Problems Across the Spectrum

I've blogged before about how the perspective having kids that span the spectrum gives me.  Each of them has their own unique problem set, while sharing difficulties that are the base of the spectrum.

The interesting thing is, our oldest is showing us what this is like on his own.

When Sam started out, he was nonverbal.  He did not talk until after 6.  He did not potty train until after 7.  Then he started developing speech, but he never paid much attention to other kids.  He liked having people to tell his stories to, and discuss things (ie. he talked and you nodded and agreed, because interjecting a question or differing opinion was not on the game plan.)  However, he never really had or seemed to want friends.  It didn't seem to bother him that others never invited him to birthday parties or out on group trips.

When he was 12 or 13 he went to a summer day camp at a local church.  It seems a number of kids who went there had their own issues.  When he was told that kids would laugh if he pulled his pants down, he started to.  Fortunately, his TSS saw just in time what was going on and stopped it.  Then the camp staff denied it had anything to do with the other kids, and said it was all just Sam.  That was the last year he went to church camp.  It was also our first clue that Sam craved attention and acceptance from other kids.

Last year, at 14, Sam was kissed by the girl he has called his girlfriend for 2 years now.  They got into a modicum of trouble because they did it in the main hall of school.  The kids who are having sex in the gym and their parents' basements know better how to hide their activities.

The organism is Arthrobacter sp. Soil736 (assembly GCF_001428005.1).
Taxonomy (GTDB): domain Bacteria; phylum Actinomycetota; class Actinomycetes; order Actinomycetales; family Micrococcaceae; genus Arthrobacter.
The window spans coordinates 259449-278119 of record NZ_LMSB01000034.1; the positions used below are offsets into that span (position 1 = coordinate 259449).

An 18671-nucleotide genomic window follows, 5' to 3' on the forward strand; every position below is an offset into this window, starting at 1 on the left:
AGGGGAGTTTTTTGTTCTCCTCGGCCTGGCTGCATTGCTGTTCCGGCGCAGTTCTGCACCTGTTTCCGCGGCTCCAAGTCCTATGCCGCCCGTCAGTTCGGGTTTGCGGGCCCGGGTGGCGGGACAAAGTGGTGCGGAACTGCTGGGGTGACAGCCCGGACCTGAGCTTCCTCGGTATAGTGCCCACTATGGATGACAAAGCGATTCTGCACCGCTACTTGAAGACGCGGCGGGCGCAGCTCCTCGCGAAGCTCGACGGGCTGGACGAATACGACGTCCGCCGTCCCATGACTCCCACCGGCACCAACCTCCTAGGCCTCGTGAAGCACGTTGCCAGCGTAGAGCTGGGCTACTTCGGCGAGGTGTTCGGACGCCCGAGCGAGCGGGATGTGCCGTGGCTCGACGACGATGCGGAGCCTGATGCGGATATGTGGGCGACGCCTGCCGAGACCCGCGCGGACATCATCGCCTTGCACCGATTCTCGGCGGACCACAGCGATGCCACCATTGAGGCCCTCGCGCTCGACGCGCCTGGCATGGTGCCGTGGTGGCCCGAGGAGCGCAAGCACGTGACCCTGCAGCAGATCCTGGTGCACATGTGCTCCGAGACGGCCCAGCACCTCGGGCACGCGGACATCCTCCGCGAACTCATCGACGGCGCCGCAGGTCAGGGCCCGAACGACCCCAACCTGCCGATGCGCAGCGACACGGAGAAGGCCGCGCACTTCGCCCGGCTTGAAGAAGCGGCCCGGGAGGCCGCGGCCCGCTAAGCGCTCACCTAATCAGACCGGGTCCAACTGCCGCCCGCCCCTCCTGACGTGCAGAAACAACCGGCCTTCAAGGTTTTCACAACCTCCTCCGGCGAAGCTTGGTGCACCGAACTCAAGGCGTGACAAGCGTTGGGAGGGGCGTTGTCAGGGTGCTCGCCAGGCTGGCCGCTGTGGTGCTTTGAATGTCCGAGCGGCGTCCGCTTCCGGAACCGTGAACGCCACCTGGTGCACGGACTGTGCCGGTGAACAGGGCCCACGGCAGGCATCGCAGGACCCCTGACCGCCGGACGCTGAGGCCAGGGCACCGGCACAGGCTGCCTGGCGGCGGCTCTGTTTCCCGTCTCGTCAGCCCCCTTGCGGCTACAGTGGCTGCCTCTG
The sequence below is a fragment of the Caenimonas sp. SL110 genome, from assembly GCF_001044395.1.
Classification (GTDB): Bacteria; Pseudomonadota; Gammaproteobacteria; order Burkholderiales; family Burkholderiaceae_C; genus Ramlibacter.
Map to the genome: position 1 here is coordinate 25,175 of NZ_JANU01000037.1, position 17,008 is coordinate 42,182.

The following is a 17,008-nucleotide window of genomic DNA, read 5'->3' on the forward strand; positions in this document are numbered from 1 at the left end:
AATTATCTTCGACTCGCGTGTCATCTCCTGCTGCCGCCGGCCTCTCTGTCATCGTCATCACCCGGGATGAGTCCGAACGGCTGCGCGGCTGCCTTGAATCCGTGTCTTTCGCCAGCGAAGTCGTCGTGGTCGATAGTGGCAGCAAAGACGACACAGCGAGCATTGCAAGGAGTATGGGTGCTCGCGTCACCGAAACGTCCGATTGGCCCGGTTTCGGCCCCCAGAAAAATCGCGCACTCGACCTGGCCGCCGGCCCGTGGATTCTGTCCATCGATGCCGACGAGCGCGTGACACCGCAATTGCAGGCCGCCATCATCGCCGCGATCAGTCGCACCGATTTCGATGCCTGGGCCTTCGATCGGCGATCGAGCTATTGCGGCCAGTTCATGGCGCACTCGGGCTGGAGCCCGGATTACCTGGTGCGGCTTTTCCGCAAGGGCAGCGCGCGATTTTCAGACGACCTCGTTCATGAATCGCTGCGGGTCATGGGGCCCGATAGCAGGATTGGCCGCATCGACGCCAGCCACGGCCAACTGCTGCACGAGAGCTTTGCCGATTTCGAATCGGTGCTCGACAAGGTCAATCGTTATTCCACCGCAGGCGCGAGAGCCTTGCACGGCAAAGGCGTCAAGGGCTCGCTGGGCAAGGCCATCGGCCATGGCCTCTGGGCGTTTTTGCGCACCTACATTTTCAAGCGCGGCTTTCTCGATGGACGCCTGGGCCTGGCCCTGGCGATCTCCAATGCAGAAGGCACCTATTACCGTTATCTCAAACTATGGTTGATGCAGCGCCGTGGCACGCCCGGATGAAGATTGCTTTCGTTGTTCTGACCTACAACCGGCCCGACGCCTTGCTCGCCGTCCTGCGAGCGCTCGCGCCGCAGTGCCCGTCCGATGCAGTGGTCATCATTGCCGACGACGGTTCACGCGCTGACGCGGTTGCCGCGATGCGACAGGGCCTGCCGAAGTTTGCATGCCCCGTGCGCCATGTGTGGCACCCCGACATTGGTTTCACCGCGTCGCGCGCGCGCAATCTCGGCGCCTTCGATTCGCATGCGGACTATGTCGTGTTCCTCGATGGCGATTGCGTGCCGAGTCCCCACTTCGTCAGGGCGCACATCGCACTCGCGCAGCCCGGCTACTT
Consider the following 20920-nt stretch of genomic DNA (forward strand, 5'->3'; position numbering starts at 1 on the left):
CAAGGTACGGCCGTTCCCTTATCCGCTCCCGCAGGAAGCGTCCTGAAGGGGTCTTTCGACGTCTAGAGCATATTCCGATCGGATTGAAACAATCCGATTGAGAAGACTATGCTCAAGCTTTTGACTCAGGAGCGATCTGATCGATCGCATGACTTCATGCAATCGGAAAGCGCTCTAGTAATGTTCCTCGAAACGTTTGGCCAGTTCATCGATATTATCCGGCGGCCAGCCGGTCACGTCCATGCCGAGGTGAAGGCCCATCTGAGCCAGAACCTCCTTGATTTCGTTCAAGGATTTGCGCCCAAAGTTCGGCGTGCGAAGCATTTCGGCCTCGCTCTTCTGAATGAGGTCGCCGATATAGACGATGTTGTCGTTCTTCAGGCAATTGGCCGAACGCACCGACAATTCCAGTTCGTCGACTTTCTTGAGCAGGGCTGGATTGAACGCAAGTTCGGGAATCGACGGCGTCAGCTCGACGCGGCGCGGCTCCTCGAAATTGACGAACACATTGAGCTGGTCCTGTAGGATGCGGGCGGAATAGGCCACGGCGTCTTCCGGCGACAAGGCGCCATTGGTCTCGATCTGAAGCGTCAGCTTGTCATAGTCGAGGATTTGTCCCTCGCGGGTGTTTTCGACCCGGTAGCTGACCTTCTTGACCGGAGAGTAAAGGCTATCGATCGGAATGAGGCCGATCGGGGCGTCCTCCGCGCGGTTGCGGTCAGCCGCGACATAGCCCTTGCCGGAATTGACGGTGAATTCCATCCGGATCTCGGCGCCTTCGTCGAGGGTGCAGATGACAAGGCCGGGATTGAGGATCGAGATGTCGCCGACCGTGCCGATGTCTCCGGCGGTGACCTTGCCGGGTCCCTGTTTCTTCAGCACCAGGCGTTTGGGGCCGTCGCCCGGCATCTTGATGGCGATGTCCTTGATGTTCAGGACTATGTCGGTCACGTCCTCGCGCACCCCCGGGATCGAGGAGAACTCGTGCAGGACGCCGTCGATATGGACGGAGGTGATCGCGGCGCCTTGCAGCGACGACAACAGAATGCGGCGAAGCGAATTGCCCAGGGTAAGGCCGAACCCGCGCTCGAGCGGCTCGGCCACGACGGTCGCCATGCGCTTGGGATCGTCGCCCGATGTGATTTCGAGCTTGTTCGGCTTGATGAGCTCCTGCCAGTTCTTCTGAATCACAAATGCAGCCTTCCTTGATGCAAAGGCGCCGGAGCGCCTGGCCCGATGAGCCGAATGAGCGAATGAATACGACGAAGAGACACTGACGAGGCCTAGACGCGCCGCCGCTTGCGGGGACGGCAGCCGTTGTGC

Last week, Sam was in a class when they were told to pair up.  The teacher recommended a few classmates.  What the teacher didn't see was the recommended kids laugh and mock him when he tried to join them.  So he tried to join a boy who had already requested to work alone.  He just wanted to join in and obey the direction from the teacher.

Before he would have worked alone with no problems, except that he wasn't obeying the rule.  Now he wanted to join in, and was rejected.  And he knew it.

He has gone from withdrawn and difficult to reach, to reaching out and being rejected.  From nonverbal, to totally scripted speech, to telling me to leave him alone and let him do his homework "independently."

Sam's progress is amazing.  He has come so far and has so far to go.  And I see the advantages and disadvantages of each stage.

Back when he didn't talk and rarely interacted with his peers, he was safer.  Immune to the outrageous and hateful behavior of other peers.  To ignoring, or worse harassing.

Now he has what we always wanted: the desire and ability to interact with his peers.  But he still lacks competence.  And this is middle school.  The age of fitting in.  Where you keep from sinking by standing on the bodies of others.  Where sarcasm begins.

And here we are still teaching Sam the definition of sarcasm.

So we wait for his development to catch up, while we do our best to arm him against the bullies.  Bullies who exclude him.  Bullies who taunt him.  Bullies who may physically hurt him.

He has a small circle of (girl) friends.  Who we hope will provide some protection.

He has started to speak up loudly against the bullies, which is good.  It alerts others immediately, while the behavior (hopefully) can't be denied.

But I don't know how to protect him more.

Girls, bullies, fitting in.  Who knew we would come so far?

And who knew it would still be so hard?


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